...and for the rest of the trip to Auckland, all that can be seen is a fascinating cloudscape, featuring a pillar of lenticular clouds.

I had originally planned to grab a little breakfast at Taupo Airport. However, much to my dismay, I found that neither of the two (!) stalls were open yet. Hence, my first order of business upon arrival at Auckland Airport is grabbing an bacon-and-egg-roll in the transit lounge, where I spend the three hours waiting time mostly working on this very blog. Unlike Taupo's airport, which gave me unlimited internet, I have only half an hour of free WiFi here in Auckland, so I have to skillfully juggle my online time, writing the text in advance, preparing all the pictures and videos, and then uploading it all in one big gulp.

By the time my plane departs (an airbus A320D this time), the clouds have cleared, and thus I get an amazing view of Manukau Harbour during takeoff - I had wisely arranged my seat to be located facing west on the return trip to give me a chance to capture this gorgeous view.

As we fly south, however, the clouds close the sky once more, and hide the land under a long white cloud...

...and it's not until we're well over the south island that the first holes start to appear in the cloud cover, allowing me a brief glance on Lake Sumner - which incidentally is not very far from the Island Hills Station.

Approaching Christchurch, the plane loops around to approach the runway from the southwest, giving me a nice view of the great Waimakariri River, as well as Lake Ellesmere in the distance.

Now all that's left to do is picking up my luggage from the claim beneath a piece of abstract art, and I'm good to go again.

Round 3: The Christchurch Confusion

Since the buses bound southwards only depart Christchurch in the very morning, it means I'm stuck in Christchurch off another night. That's cool, though, since it gives me the chance to capture one final piece of art that I've frequently driven by while on the bus, yet never got a chance to take a picture of. According to the artist, it's supposed to depict every year between 1906 and 2010, yet the logic in the arrangement of numbers eludes me. Can you figure it out?

There are many strategies to finding an affordable place to stay. And apparently, booking a hostel in advance isn't one of them.

I had arranged my stay in a hostel near the city centre two weeks in advance, and yet for some reason, they managed to mess up my booking, leaving me with no bed to sleep in. Fortunately, however, the manager is a very responsible person, and arranges for me to stay in a different place nearby, even going as far as paying for the difference in price, and having one of his employees drive me there with her car (my weary back is quite grateful for that.

Hence, I end up in a hostel known as Foley Towers...

...which has a deep set of rules to follow.

Well, that's just plasmic with me, and since I have some more time to spare, I take a stray around to visit a very unique Earthquake Memorial...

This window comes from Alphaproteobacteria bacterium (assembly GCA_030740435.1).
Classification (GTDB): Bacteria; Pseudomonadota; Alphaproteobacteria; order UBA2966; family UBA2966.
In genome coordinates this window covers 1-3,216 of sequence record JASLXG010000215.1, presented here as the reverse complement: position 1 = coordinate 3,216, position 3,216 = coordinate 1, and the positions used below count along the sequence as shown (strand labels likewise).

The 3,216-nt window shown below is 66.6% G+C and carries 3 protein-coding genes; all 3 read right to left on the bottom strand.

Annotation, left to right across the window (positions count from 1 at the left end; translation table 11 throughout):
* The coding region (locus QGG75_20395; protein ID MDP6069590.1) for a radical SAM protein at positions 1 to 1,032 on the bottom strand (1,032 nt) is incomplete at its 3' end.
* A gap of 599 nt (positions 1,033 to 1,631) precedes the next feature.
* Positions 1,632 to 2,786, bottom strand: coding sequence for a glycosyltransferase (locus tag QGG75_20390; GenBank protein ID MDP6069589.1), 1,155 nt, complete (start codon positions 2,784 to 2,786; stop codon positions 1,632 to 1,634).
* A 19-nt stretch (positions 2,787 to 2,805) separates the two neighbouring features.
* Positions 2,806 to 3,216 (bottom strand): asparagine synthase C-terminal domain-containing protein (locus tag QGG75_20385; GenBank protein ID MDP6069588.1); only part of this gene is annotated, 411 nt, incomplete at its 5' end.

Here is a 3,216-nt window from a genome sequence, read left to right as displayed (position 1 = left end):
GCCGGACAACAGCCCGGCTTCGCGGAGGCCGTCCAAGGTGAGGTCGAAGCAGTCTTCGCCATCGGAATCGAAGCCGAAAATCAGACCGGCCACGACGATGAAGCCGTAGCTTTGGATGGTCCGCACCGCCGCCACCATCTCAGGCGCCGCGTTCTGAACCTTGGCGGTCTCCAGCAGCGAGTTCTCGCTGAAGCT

...and walk along the "Street of Sideroads with Very Short Names".

The following morning, I depart from the Foley Towers at half past six to walk to the central bus interchange, from where my bus to Mosgiel departs. The streets are all but empty at this hour, and even the world's most awesome playground has yet to see its first visitor.

About half an hour later, I arrive at the station, and all that's left is to patiently wait for the bus to depart.

Round 4: Mission to Mosgiel

With almost 400 km, the ride from Christchurch to Mosgiel is definitely the longest land-based travel leg on my journey so far. And that's not even all of it: After getting off the bus in Mosgiel, my next host is going to pick me up and take me another 20 km to her small farm near the village of Outram.

But first, there's a six-hour bus ride to be contended with, through sprawling suburbs, fantastic fields, and across the mighty Waitaki River, which marks the boundary between Canterbury and Otago. Curiously, however, even though the road runs parallel to the shore for pretty much its entire length, it only passes within sight of the ocean for a few minutes during its entire length.

We stop for lunch by the coastal town of Oamaru...

...where I have a sandwich and a minced meat pie. Strangely, though, despite being over 500km away from Taupo by now, it seems that this weekend's pirate feeling has not yet fully dissipated.

It's already early afternoon by the time we finally arrive in Dunedin. From here, it's only a short ride to Mosgiel, where my next host is going to pick me up...

And before I know it, I'm all the way out to Outram, where I settle into my cosy cabin across from the house.

With that, I shall end my recount of my most recent travels. But stay tuned, for there shall be more tales from the travelling fox by the end of February. Until then, be of great cheer!

No comments:

Post a Comment